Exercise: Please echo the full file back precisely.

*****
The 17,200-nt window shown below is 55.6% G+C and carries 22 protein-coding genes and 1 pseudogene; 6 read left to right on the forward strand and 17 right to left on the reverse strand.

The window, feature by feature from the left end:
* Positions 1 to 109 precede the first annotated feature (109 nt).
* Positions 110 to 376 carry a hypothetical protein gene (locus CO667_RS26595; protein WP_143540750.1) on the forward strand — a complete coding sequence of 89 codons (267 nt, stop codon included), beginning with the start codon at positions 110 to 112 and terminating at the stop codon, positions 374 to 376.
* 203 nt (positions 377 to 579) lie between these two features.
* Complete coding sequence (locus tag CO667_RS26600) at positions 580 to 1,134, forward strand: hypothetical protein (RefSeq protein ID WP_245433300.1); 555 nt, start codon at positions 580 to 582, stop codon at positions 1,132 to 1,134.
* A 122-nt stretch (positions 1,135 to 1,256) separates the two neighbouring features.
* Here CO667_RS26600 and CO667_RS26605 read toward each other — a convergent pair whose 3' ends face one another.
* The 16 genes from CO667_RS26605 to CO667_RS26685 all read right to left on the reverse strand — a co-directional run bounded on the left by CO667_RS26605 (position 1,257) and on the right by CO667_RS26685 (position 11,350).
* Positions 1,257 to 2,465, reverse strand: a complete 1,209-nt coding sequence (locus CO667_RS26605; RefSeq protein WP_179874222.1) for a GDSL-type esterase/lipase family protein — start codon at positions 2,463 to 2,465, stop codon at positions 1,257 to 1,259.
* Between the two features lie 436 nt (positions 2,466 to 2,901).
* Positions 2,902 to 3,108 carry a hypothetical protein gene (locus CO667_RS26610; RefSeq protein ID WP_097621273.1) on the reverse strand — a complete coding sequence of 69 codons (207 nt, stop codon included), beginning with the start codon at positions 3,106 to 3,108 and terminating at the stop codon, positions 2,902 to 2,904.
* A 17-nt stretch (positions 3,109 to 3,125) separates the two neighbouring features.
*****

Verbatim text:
The 17,200-nt window shown below is 55.6% G+C and carries 22 protein-coding genes and 1 pseudogene; 6 read left to right on the forward strand and 17 right to left on the reverse strand.

The window, feature by feature from the left end:
* Positions 1 to 109 precede the first annotated feature (109 nt).
* Positions 110 to 376 carry a hypothetical protein gene (locus CO667_RS26595; protein WP_143540750.1) on the forward strand — a complete coding sequence of 89 codons (267 nt, stop codon included), beginning with the start codon at positions 110 to 112 and terminating at the stop codon, positions 374 to 376.
* 203 nt (positions 377 to 579) lie between these two features.
* Complete coding sequence (locus tag CO667_RS26600) at positions 580 to 1,134, forward strand: hypothetical protein (RefSeq protein ID WP_245433300.1); 555 nt, start codon at positions 580 to 582, stop codon at positions 1,132 to 1,134.
* A 122-nt stretch (positions 1,135 to 1,256) separates the two neighbouring features.
* Here CO667_RS26600 and CO667_RS26605 read toward each other — a convergent pair whose 3' ends face one another.
* The 16 genes from CO667_RS26605 to CO667_RS26685 all read right to left on the reverse strand — a co-directional run bounded on the left by CO667_RS26605 (position 1,257) and on the right by CO667_RS26685 (position 11,350).
* Positions 1,257 to 2,465, reverse strand: a complete 1,209-nt coding sequence (locus CO667_RS26605; RefSeq protein WP_179874222.1) for a GDSL-type esterase/lipase family protein — start codon at positions 2,463 to 2,465, stop codon at positions 1,257 to 1,259.
* Between the two features lie 436 nt (positions 2,466 to 2,901).
* Positions 2,902 to 3,108 carry a hypothetical protein gene (locus CO667_RS26610; RefSeq protein ID WP_097621273.1) on the reverse strand — a complete coding sequence of 69 codons (207 nt, stop codon included), beginning with the start codon at positions 3,106 to 3,108 and terminating at the stop codon, positions 2,902 to 2,904.
* A 17-nt stretch (positions 3,109 to 3,125) separates the two neighbouring features.